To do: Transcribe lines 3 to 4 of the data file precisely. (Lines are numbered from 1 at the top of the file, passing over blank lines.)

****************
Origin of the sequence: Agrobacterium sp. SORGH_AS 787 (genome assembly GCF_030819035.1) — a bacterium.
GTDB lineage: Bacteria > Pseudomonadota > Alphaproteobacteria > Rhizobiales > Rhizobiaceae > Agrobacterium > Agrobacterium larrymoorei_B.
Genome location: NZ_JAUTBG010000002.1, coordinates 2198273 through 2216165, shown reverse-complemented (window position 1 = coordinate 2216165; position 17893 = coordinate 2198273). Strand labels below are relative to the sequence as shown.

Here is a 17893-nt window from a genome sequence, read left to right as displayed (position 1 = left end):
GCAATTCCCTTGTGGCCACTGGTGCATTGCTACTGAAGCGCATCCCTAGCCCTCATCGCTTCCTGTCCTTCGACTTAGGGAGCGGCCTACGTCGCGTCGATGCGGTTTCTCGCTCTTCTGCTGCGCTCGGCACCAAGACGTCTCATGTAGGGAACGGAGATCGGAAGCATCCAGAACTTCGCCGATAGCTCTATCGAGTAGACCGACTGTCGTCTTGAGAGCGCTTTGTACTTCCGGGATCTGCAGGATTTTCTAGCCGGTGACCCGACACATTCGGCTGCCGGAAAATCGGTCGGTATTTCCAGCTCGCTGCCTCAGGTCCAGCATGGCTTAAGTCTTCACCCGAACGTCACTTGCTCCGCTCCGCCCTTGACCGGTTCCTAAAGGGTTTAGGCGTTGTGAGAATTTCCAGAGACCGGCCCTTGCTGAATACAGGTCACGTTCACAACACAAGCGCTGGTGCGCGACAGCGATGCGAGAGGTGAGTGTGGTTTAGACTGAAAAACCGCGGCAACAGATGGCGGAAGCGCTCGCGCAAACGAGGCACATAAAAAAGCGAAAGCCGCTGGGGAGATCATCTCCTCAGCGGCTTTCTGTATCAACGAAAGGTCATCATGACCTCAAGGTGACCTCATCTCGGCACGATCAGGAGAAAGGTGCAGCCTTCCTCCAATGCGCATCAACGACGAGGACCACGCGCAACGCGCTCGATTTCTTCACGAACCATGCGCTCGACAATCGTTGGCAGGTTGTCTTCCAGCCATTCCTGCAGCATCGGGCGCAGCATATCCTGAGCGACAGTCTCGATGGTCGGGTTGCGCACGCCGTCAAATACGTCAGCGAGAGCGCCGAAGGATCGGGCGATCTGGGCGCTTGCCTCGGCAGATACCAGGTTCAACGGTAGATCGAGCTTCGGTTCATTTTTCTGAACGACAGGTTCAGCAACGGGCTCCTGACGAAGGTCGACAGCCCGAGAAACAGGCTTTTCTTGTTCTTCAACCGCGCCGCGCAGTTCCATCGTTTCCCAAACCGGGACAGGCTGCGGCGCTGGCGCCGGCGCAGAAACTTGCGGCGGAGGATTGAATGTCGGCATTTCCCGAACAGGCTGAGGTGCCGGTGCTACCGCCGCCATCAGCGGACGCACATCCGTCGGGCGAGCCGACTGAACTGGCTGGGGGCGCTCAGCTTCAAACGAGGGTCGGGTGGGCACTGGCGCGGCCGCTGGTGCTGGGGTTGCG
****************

Genome location: NZ_JAUTBG010000002.1, coordinates 2198273 through 2216165, shown reverse-complemented (window position 1 = coordinate 2216165; position 17893 = coordinate 2198273). Strand labels below are relative to the sequence as shown.

Here is a 17893-nt window from a genome sequence, read left to right as displayed (position 1 = left end):